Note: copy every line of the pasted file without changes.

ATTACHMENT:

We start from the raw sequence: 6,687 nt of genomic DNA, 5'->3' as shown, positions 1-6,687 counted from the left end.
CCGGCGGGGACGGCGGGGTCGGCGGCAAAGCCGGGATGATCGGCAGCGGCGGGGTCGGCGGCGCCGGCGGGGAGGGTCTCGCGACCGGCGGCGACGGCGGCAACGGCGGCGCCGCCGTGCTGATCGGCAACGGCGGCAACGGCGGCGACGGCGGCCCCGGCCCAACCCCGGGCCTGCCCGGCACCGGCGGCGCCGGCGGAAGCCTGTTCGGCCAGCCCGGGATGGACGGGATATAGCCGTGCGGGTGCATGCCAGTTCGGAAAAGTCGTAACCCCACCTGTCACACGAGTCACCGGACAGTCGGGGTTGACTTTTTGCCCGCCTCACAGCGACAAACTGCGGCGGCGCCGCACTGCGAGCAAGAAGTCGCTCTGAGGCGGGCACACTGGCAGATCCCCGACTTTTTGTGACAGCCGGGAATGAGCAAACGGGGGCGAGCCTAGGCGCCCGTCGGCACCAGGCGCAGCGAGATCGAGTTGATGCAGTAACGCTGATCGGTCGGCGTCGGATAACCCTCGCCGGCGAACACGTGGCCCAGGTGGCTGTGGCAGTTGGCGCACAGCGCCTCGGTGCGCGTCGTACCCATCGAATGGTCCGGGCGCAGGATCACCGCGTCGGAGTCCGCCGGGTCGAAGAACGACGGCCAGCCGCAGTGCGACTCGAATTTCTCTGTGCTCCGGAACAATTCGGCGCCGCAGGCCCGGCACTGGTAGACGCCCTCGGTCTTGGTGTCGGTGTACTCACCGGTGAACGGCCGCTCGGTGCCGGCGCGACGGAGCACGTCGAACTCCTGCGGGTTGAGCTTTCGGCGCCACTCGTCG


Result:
We start from the raw sequence: 6,687 nt of genomic DNA, 5'->3' as shown, positions 1-6,687 counted from the left end.
CCGGCGGGGACGGCGGGGTCGGCGGCAAAGCCGGGATGATCGGCAGCGGCGGGGTCGGCGGCGCCGGCGGGGAGGGTCTCGCGACCGGCGGCGACGGCGGCAACGGCGGCGCCGCCGTGCTGATCGGCAACGGCGGCAACGGCGGCGACGGCGGCCCCGGCCCAACCCCGGGCCTGCCCGGCACCGGCGGCGCCGGCGGAAGCCTGTTCGGCCAGCCCGGGATGGACGGGATATAGCCGTGCGGGTGCATGCCAGTTCGGAAAAGTCGTAACCCCACCTGTCACACGAGTCACCGGACAGTCGGGGTTGACTTTTTGCCCGCCTCACAGCGACAAACTGCGGCGGCGCCGCACTGCGAGCAAGAAGTCGCTCTGAGGCGGGCACACTGGCAGATCCCCGACTTTTTGTGACAGCCGGGAATGAGCAAACGGGGGCGAGCCTAGGCGCCCGTCGGCACCAGGCGCAGCGAGATCGAGTTGATGCAGTAACGCTGATCGGTCGGCGTCGGATAACCCTCGCCGGCGAACACGTGGCCCAGGTGGCTGTGGCAGTTGGCGCACAGCGCCTCGGTGCGCGTCGTACCCATCGAATGGTCCGGGCGCAGGATCACCGCGTCGGAGTCCGCCGGGTCGAAGAACGACGGCCAGCCGCAGTGCGACTCGAATTTCTCTGTGCTCCGGAACAATTCGGCGCCGCAGGCCCGGCACTGGTAGACGCCCTCGGTCTTGGTGTCGGTGTACTCACCGGTGAACGGCCGCTCGGTGCCGGCGCGACGGAGCACGTCGAACTCCTGCGGGTTGAGCTTTCGGCGCCACTCGTCG